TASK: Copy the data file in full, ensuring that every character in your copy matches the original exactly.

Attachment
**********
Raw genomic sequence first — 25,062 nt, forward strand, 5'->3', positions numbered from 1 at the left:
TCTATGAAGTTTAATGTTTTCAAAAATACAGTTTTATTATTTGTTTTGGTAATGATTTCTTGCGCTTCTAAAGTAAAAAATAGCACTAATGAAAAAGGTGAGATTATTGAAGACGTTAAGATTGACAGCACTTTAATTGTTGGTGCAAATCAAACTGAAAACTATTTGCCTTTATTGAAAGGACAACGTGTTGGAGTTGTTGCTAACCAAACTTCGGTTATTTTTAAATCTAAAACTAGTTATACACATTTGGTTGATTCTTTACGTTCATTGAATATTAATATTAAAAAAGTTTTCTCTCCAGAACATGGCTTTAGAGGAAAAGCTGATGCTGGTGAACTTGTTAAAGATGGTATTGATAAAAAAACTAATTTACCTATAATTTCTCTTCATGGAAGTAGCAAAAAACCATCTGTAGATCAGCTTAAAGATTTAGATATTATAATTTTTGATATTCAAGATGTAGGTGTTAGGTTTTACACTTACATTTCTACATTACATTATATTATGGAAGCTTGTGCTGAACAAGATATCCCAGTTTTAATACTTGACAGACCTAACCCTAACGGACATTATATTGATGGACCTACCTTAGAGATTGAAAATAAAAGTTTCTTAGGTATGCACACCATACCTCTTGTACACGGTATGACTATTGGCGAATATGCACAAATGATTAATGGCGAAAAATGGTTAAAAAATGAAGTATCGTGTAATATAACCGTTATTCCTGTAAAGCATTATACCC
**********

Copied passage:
Raw genomic sequence first — 25,062 nt, forward strand, 5'->3', positions numbered from 1 at the left:
TCTATGAAGTTTAATGTTTTCAAAAATACAGTTTTATTATTTGTTTTGGTAATGATTTCTTGCGCTTCTAAAGTAAAAAATAGCACTAATGAAAAAGGTGAGATTATTGAAGACGTTAAGATTGACAGCACTTTAATTGTTGGTGCAAATCAAACTGAAAACTATTTGCCTTTATTGAAAGGACAACGTGTTGGAGTTGTTGCTAACCAAACTTCGGTTATTTTTAAATCTAAAACTAGTTATACACATTTGGTTGATTCTTTACGTTCATTGAATATTAATATTAAAAAAGTTTTCTCTCCAGAACATGGCTTTAGAGGAAAAGCTGATGCTGGTGAACTTGTTAAAGATGGTATTGATAAAAAAACTAATTTACCTATAATTTCTCTTCATGGAAGTAGCAAAAAACCATCTGTAGATCAGCTTAAAGATTTAGATATTATAATTTTTGATATTCAAGATGTAGGTGTTAGGTTTTACACTTACATTTCTACATTACATTATATTATGGAAGCTTGTGCTGAACAAGATATCCCAGTTTTAATACTTGACAGACCTAACCCTAACGGACATTATATTGATGGACCTACCTTAGAGATTGAAAATAAAAGTTTCTTAGGTATGCACACCATACCTCTTGTACACGGTATGACTATTGGCGAATATGCACAAATGATTAATGGCGAAAAATGGTTAAAAAATGAAGTATCGTGTAATATAACCGTTATTCCTGTAAAGCATTATACCC